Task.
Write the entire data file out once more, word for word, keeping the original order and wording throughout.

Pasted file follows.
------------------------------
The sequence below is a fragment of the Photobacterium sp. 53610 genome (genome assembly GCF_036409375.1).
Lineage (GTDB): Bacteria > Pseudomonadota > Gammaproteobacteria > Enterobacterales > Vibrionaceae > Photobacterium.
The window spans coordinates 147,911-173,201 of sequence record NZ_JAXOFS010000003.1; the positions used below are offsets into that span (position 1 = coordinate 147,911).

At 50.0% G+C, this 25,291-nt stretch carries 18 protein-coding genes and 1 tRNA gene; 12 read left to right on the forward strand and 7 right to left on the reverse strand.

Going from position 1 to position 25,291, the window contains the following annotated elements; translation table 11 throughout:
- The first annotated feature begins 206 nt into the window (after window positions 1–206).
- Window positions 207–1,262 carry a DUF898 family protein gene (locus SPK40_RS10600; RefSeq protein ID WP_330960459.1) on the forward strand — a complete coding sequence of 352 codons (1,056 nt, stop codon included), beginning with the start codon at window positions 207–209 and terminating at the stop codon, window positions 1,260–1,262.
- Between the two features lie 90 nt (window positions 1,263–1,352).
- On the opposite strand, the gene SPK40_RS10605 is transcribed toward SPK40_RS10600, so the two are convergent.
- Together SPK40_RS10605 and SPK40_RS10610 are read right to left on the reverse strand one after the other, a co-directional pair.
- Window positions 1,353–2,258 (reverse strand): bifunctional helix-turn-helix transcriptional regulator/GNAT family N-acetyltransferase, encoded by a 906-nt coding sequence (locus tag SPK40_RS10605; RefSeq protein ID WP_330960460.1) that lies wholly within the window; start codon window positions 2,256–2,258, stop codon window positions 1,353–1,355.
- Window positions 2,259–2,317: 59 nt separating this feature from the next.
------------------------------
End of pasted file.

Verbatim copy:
The sequence below is a fragment of the Photobacterium sp. 53610 genome (genome assembly GCF_036409375.1).
Lineage (GTDB): Bacteria > Pseudomonadota > Gammaproteobacteria > Enterobacterales > Vibrionaceae > Photobacterium.
The window spans coordinates 147,911-173,201 of sequence record NZ_JAXOFS010000003.1; the positions used below are offsets into that span (position 1 = coordinate 147,911).

At 50.0% G+C, this 25,291-nt stretch carries 18 protein-coding genes and 1 tRNA gene; 12 read left to right on the forward strand and 7 right to left on the reverse strand.

Going from position 1 to position 25,291, the window contains the following annotated elements; translation table 11 throughout:
- The first annotated feature begins 206 nt into the window (after window positions 1–206).
- Window positions 207–1,262 carry a DUF898 family protein gene (locus SPK40_RS10600; RefSeq protein ID WP_330960459.1) on the forward strand — a complete coding sequence of 352 codons (1,056 nt, stop codon included), beginning with the start codon at window positions 207–209 and terminating at the stop codon, window positions 1,260–1,262.
- Between the two features lie 90 nt (window positions 1,263–1,352).
- On the opposite strand, the gene SPK40_RS10605 is transcribed toward SPK40_RS10600, so the two are convergent.
- Together SPK40_RS10605 and SPK40_RS10610 are read right to left on the reverse strand one after the other, a co-directional pair.
- Window positions 1,353–2,258 (reverse strand): bifunctional helix-turn-helix transcriptional regulator/GNAT family N-acetyltransferase, encoded by a 906-nt coding sequence (locus tag SPK40_RS10605; RefSeq protein ID WP_330960460.1) that lies wholly within the window; start codon window positions 2,256–2,258, stop codon window positions 1,353–1,355.
- Window positions 2,259–2,317: 59 nt separating this feature from the next.